Há Terra! (There Is Land!) is a short film that picks up on the previous film Idade de Pedra (2013), in which artist Ana Vaz imagined pre-modernity in her native Brasilia. Vaz returns to the young protagonist of Idade de Pedra, Ivonete dos Santos Moraes, who has joined Brazil’s 40-year landless movement that struggles to wrest land from powerful agriculturalists. Ivonete also hails from the region of quilombos, what was once settlements of runaway slaves that resisted the colonizers. Darting camera movements appear to chase Ivonete through the high grass. The present-tense voice-over seems to fuse with the past in the myopia of the long focus lens. The recurrent sound loop of a man shouting “há terra!” (literally: “there is land”) conjures up the distant memory of colonialism. But the beauty of this collage rests on the impossibility for the spectator to let this past “pass”; the current testimony involves a mayor who has taken over the lands of the indigenous people by threat.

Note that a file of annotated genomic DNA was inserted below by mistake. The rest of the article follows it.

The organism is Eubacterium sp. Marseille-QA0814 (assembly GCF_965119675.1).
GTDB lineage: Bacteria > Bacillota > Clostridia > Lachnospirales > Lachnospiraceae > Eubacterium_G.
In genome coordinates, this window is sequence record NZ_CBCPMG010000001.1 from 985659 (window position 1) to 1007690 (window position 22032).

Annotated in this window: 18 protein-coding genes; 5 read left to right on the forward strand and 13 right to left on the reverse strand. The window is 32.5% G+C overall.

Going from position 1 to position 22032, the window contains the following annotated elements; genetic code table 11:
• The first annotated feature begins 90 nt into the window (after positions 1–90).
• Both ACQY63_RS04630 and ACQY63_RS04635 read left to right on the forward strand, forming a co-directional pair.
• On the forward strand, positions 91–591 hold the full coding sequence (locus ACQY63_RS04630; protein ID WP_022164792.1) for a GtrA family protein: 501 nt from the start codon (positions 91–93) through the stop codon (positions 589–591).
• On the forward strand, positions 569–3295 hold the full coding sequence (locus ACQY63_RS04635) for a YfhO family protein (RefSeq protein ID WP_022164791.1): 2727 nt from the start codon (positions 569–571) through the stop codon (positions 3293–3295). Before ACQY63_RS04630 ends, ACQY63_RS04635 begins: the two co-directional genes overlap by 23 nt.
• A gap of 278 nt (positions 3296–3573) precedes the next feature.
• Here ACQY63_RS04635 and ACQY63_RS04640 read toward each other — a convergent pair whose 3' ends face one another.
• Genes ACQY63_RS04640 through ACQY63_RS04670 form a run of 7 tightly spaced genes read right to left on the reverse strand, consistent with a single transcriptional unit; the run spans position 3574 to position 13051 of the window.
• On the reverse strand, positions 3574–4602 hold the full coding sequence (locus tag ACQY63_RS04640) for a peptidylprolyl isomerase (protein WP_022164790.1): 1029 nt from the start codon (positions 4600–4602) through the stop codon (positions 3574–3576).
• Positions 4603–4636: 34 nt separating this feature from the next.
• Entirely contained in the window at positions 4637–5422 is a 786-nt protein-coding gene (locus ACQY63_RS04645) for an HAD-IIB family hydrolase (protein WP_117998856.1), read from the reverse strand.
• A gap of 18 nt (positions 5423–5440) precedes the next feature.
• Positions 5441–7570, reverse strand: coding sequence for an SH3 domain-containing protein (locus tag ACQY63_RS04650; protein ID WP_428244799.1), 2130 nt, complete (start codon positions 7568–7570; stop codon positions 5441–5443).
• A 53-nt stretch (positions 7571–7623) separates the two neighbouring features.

As the artist describes her 16mm cine-poem: “Há Terra! is an encounter, a hunt, a diachronic tale of looking and becoming. As in a game, as in a chase, the film errs between character and land, land and character, predator and prey.”